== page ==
Sell your employer's stock

Many of you will get company stock (RSUs or options) as part of your total compensation.

I urge you to sell it as soon as it vests - automatically if possible. And here’s why:

Your job is already heavily exposed to your company

Your job already provides returns that are correlated to your employer.

If your employer is doing very well and growing, your responsibilities and salary are likely to grow. Your job is also very secure.

If your employer is struggling, your salary is likely to stay frozen and fall behind inflation. Your job is also likely to be lost.

Therefore holding onto the stock of your employer doubles that risk. If you win, you win big, but if you lose, you can lose your job and your assets can decline all in the same year.

Don’t take that bet, because:

Diversification is the only free lunch

Diversification is the only free lunch in investing, and by holding a doubly concentrated position in your own complyer, you’re taking on uncompensated idiosyncratic risk.

To be specific - if you believe in the Capital Asset Pricing Model, it says that idiosyncratic risk is not compensated by extra returns, because it can be diversified away. Only systematic risk (cannot be diversified away) is compensated.

Don’t take risk without compensation. CAPM is just an approximation, but it’s useful in this case to explain my point.

But my coworkers made more by holding

You may notice that your coworkers have made above-market returns by holding onto the company stock. That’s likely to be true, because you’re more likely to be hired by a growing company than a shrinking company.

In other words: The mere fact that you were hired into your current role suggests that your company has done well recently. It’s doing better than its peers that are not growing.

A weird mental trick to think about it.

Here’s one trick to think about it. If instead of RSUs or options, you received an all-cash compensation from your company, would you choose to go out to your broker and buy your company’s stock with that money?

If not, you should sell your employer’s stock as you receive it. Don’t be fooled by the endowment effect.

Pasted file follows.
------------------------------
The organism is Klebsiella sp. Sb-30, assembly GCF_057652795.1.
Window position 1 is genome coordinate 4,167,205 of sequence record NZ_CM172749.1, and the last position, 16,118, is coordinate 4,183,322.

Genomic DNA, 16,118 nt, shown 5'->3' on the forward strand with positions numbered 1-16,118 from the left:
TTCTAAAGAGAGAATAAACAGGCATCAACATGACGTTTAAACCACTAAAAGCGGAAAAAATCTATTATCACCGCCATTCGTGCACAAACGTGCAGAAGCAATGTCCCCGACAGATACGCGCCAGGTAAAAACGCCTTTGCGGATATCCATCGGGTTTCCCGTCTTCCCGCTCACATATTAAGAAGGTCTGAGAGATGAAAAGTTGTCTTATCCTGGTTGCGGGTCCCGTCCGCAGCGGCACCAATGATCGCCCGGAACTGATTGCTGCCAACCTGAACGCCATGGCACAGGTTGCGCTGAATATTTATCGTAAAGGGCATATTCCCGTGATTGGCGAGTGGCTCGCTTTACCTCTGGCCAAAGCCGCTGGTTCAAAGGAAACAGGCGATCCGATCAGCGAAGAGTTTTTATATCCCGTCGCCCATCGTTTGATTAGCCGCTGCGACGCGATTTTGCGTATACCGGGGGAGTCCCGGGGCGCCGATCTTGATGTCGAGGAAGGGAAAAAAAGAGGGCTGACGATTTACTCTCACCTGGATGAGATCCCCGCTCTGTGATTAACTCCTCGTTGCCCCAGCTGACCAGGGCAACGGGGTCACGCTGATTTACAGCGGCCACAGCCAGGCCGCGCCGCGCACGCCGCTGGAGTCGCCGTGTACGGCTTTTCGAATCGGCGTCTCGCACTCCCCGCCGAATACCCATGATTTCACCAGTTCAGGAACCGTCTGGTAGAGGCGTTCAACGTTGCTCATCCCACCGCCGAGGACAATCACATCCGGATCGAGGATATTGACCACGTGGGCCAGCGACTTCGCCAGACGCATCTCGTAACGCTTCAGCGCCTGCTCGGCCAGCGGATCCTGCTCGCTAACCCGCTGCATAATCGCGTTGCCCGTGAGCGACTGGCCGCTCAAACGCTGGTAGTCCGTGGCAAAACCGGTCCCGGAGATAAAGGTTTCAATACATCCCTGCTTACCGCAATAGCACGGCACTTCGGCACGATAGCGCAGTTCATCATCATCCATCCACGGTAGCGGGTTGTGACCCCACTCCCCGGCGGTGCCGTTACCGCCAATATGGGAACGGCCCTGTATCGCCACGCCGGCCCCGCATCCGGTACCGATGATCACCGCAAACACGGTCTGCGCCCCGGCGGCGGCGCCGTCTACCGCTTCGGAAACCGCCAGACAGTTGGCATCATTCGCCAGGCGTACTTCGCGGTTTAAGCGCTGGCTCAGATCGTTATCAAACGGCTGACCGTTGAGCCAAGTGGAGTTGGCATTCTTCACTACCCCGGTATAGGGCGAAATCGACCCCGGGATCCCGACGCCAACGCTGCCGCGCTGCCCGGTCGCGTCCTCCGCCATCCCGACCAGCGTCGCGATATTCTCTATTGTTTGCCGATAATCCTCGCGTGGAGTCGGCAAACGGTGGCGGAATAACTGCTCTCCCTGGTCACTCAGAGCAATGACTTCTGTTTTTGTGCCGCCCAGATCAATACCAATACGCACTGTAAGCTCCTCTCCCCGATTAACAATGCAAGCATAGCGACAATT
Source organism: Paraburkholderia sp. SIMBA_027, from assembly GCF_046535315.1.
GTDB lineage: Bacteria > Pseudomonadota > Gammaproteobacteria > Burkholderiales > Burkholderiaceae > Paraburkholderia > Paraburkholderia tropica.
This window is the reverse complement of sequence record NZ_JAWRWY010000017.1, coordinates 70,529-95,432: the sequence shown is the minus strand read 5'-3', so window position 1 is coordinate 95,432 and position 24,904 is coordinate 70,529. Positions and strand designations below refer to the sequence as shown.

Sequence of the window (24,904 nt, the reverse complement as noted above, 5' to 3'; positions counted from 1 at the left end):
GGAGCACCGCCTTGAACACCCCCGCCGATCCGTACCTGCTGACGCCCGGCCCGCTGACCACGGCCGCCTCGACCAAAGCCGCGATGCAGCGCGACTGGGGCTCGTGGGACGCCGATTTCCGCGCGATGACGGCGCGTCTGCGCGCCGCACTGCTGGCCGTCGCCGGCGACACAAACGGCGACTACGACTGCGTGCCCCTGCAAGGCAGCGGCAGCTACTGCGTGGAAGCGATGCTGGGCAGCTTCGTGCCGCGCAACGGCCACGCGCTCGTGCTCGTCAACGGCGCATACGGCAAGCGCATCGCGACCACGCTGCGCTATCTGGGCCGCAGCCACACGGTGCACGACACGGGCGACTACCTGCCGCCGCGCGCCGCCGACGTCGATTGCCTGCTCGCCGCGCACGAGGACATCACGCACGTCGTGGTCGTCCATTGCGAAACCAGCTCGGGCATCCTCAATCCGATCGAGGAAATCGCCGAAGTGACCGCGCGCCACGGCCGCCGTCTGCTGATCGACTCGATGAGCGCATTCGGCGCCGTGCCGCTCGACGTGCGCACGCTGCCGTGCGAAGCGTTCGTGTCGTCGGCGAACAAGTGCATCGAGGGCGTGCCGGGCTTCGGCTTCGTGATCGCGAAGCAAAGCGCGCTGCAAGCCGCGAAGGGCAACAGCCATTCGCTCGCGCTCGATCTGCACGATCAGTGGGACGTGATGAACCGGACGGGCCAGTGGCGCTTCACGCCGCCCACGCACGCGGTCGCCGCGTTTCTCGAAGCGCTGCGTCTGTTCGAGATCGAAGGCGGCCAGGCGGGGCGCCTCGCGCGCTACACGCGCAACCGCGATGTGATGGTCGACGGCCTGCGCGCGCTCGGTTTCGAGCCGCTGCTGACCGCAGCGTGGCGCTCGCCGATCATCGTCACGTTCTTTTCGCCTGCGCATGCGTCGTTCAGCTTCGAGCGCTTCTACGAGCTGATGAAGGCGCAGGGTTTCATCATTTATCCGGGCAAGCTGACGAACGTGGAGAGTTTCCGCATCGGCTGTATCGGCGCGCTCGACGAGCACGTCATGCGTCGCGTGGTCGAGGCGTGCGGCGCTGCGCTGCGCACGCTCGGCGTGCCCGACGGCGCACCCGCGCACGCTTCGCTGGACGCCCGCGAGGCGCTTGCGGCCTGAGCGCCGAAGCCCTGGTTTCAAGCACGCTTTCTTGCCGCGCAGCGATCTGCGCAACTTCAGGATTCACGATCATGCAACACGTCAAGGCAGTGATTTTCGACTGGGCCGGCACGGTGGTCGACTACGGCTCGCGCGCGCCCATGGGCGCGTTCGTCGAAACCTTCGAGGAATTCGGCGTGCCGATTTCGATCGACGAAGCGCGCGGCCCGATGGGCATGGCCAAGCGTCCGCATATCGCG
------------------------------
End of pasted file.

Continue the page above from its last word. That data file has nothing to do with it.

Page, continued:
Then why do founders hold all their stock?

Founders with over 10% of the company may hold onto their own stock. But they do so for a few reasons.

  1. They have to - They pretty much cannot sell a very significant part of their stock without signaling to the market that they’ve lost confidence in their own company, which would tank the value of their remaining shares. In that way, they are kind of trapped in holding their company shares. Don’t feel bad for them, because:

  2. They borrow against their stock at low rates. These guys have access to margin loans against their own stock at VERY favorable rates. It’s as good as selling it.

  3. They can’t sell it without realizing epic capital gains taxes. They’re forced to keep holding their stock, because selling it would cause a large percentage to vanish to the taxman overnight. It’s more efficient for them to keep holding it.

  4. They have actual control over the company. Their company stock allows them to keep voting control over the actual company, which is important to them. They also don’t have to worry about some bonehead messing up their investment, because they are the bonehead.

So the founders and high level executives have good reasons to hold their own company’s stock. But you don’t. So sell it.

Avoid investing in tech in general

In general, if you’re a technology employee, it’s not worth it to also invest in technology companies. There are a number of reasons why you may be tempted to:

  • It’s fun.
  • Your coworkers are bragging about making a killing doing it.
  • You’re in the Valley so that’s what everyone’s talking about.
  • You know a lot about technology and think you have an edge.

Those are all valid reasons, and if you choose to do it, treat it as an expensive hobby with your “play money”. But let me give you a few reasons why it’s not a good idea prudentially for you and your family. But remember:

  1. You’re already over-exposed to tech. - If you’re employed in the tech sector, the value of your skills on the open market are already correlated to the overall tech market. Do you really want to increase that concentration by making tech-sector specific investments?

  2. You don’t really have an edge. - You’re a tech employee and you think you have an edge? If you really do have an edge you should probably become a full time venture capitalist or hedge fund manager. Those guys have the direct phone numbers of company C-suites.

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